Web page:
Technology is constantly evolving to better help travel agents and consumers. One of the latest areas of research by travel firms exploring new technologies is the chatbot and artificial intelligence (AI) phenomena. Facebook is building chatbots into Messenger and Microsoft is investing in CaaS (Conversation as a Service) platform development including bringing chatbots into Skype. The question is, how will chatbots affect travel agents and consumers?
The idea, in theory less than practice, is that you can use AI to effectively respond to customers through chatbots, conversational utilities that can carry on a “conversation” with the customer, answer questions - or as is being experimented with in Amazon’s Echo device - to actually order travel services like plane tickets and hotel bookings. While the advancement of these services are certainly worthwhile to supplement services available to customers (always provide customers whatever way to interact and book that they so choose) by no means are these tools a replacement or augmentation of the authentic travel agent experience.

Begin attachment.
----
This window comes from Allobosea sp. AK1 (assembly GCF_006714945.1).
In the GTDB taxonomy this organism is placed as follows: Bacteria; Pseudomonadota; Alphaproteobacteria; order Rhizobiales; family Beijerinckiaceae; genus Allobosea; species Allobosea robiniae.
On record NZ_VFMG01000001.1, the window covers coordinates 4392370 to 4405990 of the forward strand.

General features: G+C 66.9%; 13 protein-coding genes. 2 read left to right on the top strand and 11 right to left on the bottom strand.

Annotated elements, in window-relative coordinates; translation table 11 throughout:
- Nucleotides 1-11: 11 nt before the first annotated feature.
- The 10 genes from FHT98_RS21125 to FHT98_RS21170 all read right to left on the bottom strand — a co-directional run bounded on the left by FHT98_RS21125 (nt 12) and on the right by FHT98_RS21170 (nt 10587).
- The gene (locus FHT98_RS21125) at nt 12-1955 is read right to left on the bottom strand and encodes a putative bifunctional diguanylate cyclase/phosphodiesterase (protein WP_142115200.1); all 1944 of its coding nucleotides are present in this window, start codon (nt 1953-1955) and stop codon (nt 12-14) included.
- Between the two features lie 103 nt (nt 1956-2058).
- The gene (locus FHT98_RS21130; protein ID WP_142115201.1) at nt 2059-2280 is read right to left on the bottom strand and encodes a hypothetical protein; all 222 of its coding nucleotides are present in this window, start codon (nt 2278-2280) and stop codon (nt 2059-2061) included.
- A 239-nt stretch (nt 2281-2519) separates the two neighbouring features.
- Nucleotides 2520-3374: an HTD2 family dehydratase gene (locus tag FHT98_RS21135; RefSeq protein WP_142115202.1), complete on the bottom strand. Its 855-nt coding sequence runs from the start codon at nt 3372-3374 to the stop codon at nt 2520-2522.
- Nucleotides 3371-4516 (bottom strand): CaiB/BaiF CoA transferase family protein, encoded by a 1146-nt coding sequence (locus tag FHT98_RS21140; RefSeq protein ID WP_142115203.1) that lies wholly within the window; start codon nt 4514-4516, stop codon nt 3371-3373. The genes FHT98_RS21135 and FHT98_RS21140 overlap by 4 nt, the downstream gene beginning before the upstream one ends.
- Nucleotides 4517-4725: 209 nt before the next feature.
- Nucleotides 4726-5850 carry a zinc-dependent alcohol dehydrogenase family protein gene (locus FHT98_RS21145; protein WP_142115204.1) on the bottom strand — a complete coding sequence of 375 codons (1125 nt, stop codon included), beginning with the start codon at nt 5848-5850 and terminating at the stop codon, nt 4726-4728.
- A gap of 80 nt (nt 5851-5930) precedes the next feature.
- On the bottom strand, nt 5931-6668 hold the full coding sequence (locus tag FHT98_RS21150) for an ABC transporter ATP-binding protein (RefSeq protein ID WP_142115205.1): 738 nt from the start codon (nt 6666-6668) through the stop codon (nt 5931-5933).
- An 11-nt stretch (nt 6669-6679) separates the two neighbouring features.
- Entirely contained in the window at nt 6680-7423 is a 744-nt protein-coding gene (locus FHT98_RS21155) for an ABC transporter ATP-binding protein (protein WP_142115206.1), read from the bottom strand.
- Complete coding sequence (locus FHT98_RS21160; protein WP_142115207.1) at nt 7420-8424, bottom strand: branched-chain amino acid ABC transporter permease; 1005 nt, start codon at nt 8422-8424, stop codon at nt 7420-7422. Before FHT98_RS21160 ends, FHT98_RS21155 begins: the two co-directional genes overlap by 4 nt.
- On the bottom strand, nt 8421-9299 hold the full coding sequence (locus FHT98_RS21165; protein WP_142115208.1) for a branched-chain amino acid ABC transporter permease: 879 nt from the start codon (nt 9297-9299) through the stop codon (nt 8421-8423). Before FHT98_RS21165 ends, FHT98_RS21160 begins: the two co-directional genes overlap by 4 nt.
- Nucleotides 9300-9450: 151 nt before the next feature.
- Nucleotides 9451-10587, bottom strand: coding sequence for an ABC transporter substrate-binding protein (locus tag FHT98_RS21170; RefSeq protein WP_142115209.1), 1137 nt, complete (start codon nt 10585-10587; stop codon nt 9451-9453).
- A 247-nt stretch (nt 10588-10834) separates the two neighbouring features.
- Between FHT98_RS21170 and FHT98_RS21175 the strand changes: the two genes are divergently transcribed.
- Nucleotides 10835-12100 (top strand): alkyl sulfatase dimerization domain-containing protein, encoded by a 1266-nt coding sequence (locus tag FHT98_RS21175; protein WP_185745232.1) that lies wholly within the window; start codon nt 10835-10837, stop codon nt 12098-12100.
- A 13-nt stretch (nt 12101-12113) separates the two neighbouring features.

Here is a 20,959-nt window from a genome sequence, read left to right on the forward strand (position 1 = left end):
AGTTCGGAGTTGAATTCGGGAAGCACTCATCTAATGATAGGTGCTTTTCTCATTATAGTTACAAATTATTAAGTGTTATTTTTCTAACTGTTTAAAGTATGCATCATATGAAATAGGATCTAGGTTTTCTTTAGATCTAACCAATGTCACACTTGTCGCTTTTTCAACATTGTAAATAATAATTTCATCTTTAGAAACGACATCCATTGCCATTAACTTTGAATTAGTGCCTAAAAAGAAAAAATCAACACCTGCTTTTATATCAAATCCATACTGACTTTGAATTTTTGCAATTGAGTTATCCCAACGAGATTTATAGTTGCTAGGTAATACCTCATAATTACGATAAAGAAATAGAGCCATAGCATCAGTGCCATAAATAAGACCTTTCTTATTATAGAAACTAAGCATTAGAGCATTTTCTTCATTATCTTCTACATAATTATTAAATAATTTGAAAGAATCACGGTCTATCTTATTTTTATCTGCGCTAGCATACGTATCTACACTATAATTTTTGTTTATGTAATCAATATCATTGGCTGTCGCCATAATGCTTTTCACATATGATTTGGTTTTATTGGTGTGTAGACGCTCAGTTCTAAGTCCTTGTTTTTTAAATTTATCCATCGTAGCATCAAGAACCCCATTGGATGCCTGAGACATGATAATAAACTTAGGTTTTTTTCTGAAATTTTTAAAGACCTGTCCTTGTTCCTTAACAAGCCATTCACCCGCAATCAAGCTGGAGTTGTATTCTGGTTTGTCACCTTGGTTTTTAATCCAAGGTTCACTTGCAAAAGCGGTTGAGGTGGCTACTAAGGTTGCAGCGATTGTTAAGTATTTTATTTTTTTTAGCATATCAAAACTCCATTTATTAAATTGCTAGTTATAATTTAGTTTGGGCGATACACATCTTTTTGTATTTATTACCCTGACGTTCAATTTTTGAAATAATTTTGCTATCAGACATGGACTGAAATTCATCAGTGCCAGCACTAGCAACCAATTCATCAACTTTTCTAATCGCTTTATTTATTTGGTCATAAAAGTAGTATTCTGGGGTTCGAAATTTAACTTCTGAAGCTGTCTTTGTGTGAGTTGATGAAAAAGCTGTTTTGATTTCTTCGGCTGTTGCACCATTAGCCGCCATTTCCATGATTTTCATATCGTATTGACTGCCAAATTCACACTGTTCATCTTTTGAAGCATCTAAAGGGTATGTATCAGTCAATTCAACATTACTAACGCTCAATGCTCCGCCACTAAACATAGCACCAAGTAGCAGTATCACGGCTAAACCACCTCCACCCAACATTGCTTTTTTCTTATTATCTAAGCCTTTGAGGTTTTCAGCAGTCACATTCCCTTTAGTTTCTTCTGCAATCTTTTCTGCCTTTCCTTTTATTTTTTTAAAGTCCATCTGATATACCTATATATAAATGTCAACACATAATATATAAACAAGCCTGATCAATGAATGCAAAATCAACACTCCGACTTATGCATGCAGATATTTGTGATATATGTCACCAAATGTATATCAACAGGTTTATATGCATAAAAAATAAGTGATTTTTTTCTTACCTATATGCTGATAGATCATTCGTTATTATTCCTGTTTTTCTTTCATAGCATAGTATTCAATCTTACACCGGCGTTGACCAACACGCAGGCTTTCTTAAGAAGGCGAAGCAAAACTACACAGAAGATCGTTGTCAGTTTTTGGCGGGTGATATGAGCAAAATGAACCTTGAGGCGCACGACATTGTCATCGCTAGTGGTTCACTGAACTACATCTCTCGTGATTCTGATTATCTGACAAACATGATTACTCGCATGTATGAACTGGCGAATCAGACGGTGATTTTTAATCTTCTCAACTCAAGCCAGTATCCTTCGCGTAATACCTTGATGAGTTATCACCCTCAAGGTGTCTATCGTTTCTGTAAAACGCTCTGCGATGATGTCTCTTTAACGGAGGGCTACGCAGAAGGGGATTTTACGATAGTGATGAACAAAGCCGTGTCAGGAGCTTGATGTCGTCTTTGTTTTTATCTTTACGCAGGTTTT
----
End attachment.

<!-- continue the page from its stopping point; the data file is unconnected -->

The top seven reasons why qualified travel advisors should not be afraid of losing their job to a chatbot:
- Chatbots can't distinguish between "cheap" and "value"
- Chatbots can "listen" to the client, but they do not "understand" the client
- Chatbots are not proactive, but rather entirely reactive to input
- Chatbots lack the same empathy that is a core differentiator of the agent (e.g. chatbots never traveled to the U.S. Virgin Islands on a cruise ship)
- Complex travel has interdependent characteristics requiring tactic and experiential knowledge (e.g. if the client’s flight gets in late, they probably are not going to want to scuba dive at night)
- Travel agents can anticipate intentions and expectations without the client expressly stating them
- Travel agents take responsibility, whereas chatbots are binary and inculpable